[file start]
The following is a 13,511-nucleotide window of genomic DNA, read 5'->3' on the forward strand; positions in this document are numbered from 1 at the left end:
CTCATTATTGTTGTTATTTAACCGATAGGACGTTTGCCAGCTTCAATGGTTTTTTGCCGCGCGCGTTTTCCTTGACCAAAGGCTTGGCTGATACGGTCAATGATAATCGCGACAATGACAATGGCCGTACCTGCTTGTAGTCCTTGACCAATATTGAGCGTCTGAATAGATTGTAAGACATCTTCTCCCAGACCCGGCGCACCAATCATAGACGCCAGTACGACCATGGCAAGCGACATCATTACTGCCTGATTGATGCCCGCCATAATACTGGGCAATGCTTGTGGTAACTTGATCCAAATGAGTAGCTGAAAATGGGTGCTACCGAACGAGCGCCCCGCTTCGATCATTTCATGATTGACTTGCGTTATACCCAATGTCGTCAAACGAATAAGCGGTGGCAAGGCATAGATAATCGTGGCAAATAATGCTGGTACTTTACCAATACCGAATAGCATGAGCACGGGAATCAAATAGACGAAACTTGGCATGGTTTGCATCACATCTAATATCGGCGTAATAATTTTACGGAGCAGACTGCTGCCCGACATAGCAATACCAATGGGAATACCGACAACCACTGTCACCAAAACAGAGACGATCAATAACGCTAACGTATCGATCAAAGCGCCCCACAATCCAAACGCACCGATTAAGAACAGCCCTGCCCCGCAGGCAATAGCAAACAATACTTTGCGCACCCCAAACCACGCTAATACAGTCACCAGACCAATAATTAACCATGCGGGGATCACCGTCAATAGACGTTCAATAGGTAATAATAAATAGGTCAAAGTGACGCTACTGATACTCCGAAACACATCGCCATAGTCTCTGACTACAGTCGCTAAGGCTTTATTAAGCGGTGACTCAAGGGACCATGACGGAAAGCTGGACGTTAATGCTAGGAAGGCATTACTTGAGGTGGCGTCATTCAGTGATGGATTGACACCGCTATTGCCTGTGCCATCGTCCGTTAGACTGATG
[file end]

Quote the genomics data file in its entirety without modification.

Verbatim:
The following is a 13,511-nucleotide window of genomic DNA, read 5'->3' on the forward strand; positions in this document are numbered from 1 at the left end:
CTCATTATTGTTGTTATTTAACCGATAGGACGTTTGCCAGCTTCAATGGTTTTTTGCCGCGCGCGTTTTCCTTGACCAAAGGCTTGGCTGATACGGTCAATGATAATCGCGACAATGACAATGGCCGTACCTGCTTGTAGTCCTTGACCAATATTGAGCGTCTGAATAGATTGTAAGACATCTTCTCCCAGACCCGGCGCACCAATCATAGACGCCAGTACGACCATGGCAAGCGACATCATTACTGCCTGATTGATGCCCGCCATAATACTGGGCAATGCTTGTGGTAACTTGATCCAAATGAGTAGCTGAAAATGGGTGCTACCGAACGAGCGCCCCGCTTCGATCATTTCATGATTGACTTGCGTTATACCCAATGTCGTCAAACGAATAAGCGGTGGCAAGGCATAGATAATCGTGGCAAATAATGCTGGTACTTTACCAATACCGAATAGCATGAGCACGGGAATCAAATAGACGAAACTTGGCATGGTTTGCATCACATCTAATATCGGCGTAATAATTTTACGGAGCAGACTGCTGCCCGACATAGCAATACCAATGGGAATACCGACAACCACTGTCACCAAAACAGAGACGATCAATAACGCTAACGTATCGATCAAAGCGCCCCACAATCCAAACGCACCGATTAAGAACAGCCCTGCCCCGCAGGCAATAGCAAACAATACTTTGCGCACCCCAAACCACGCTAATACAGTCACCAGACCAATAATTAACCATGCGGGGATCACCGTCAATAGACGTTCAATAGGTAATAATAAATAGGTCAAAGTGACGCTACTGATACTCCGAAACACATCGCCATAGTCTCTGACTACAGTCGCTAAGGCTTTATTAAGCGGTGACTCAAGGGACCATGACGGAAAGCTGGACGTTAATGCTAGGAAGGCATTACTTGAGGTGGCGTCATTCAGTGATGGATTGACACCGCTATTGCCTGTGCCATCGTCCGTTAGACTGATG